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“Sex in the Post-genome Era” Symposium

Posted October 27, 2016

On Oct. 20-21, the “Sex in the Post-genome Era” symposium facilitated discussion on how genetics influence and interact with gender and sex, merging knowledge from fields of social sciences, history, biology, health, and others. The symposium was a collaborative effort sponsored by the Texas A&M Institute for Genome Sciences and Society, College of Veterinary Medicine & Biomedical Sciences, One Health Initiative, Ecology and Evolutionary Biology, Women’s and Gender Studies, and Graduate and Professional Studies.TIGSS1

The keynote address was given by Dr. Sarah Richardson, John L. Loeb professor of the social sciences with a joint appointment in the Department of the History of Sciences at Harvard University. She is a renowned scholar studying sex and genetics who has authored several books on the subject, including Sex Itself: The Search for Male and Female in the Human Genome.

As part of her talk, Richardson detailed the history of genetic conceptions of sex, current theories on the topic, and suggested future research directions. She said her aim of this talk was to bring together the tools of history, philosophy, sociology, and science and consider ongoing developments in the study of sex.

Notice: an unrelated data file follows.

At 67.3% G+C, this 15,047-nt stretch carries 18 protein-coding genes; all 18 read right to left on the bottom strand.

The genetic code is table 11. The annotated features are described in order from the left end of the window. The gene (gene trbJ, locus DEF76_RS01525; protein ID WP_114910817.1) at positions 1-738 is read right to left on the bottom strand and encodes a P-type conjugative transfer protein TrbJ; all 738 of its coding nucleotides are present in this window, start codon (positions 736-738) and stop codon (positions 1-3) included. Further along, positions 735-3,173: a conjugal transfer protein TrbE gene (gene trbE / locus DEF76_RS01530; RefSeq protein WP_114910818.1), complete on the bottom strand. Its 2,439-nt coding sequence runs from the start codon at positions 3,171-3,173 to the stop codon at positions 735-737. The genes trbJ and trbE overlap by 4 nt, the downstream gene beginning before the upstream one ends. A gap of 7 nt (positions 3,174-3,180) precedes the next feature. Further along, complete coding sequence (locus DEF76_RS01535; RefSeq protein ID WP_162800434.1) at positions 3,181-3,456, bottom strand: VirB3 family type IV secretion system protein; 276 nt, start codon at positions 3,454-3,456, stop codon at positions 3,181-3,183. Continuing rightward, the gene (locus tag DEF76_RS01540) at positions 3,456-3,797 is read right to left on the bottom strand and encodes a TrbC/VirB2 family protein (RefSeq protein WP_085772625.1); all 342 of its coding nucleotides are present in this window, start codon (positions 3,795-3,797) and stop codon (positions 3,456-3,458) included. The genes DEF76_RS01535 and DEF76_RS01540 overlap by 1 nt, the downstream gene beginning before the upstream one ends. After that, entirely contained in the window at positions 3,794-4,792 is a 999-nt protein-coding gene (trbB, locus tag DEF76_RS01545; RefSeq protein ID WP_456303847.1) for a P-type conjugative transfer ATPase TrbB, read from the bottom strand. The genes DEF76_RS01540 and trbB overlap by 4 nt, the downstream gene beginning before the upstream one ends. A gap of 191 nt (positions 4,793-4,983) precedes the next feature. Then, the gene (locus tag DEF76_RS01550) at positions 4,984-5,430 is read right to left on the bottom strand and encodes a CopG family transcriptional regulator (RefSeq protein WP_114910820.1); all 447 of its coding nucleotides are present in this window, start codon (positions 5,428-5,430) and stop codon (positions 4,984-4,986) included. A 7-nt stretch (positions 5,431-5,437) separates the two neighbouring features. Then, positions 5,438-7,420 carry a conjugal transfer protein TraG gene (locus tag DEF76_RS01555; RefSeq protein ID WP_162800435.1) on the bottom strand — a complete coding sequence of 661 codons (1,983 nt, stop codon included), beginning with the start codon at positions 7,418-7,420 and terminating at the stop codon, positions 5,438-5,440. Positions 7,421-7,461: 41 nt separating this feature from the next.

Richardson challenged traditional concepts about sex and gender as it relates to genetics. “Sex is not a concept that is transcendent and written a priori,” she said. “It’s a meek human concept, a humble concept, a plural concept, a polysemic and pragmatic concept by which we try to grasp the world.”

The following day, the discussion continued with the following presentations:

  • To Merge or Not to Merge: Mate Choice and its Role in Adaptive Hybridization by Dr. Karin Pfennig, University of North Carolina
  • Mate Choice and its Consequences by Dr. Gil Rosenthal, Texas A&M University
  • Evolution of Sex and Gender in Cichlid Fish by Dr. Reade Roberts, North Carolina State University
  • Born to be Gendered by Dr. Gerianne Alexander, Texas A&M University
  • Sex Differences in the Efficacy of microRNA as Stroke Neuroprotectants by Dr. Farida Sohrabji, Texas A&M University
  • Clunky Males and Integrated Females by Dr. Locke Rowe, University of Toronto
  • The X in Sex: An Evolutionary Perspective by Dr. William Murphy, Texas A&M University
  • DNA Methylation and Dosage Compensation by Dr. Paul Waters, University of New South Wales

A poster session was also held as part of the stress symposium. The winners are as follows:

  • 1st Place: Alexandra Trott (Genetics and Genomics)
  • 2nd Place: Camille Duran (Genetics and Genomics)
  • 3rd Place: Carolina Mantilla Rojas (Genetics and Genomics)
  • 1st Place: Vincent Provasek (Sex and Gender Studies)
  • 2nd Place: Jofre Gaston (Sex and Gender Studies)
  • 3rd Place Tie: Wesley Brahser & Elena Gart (Sex and Gender Studies)

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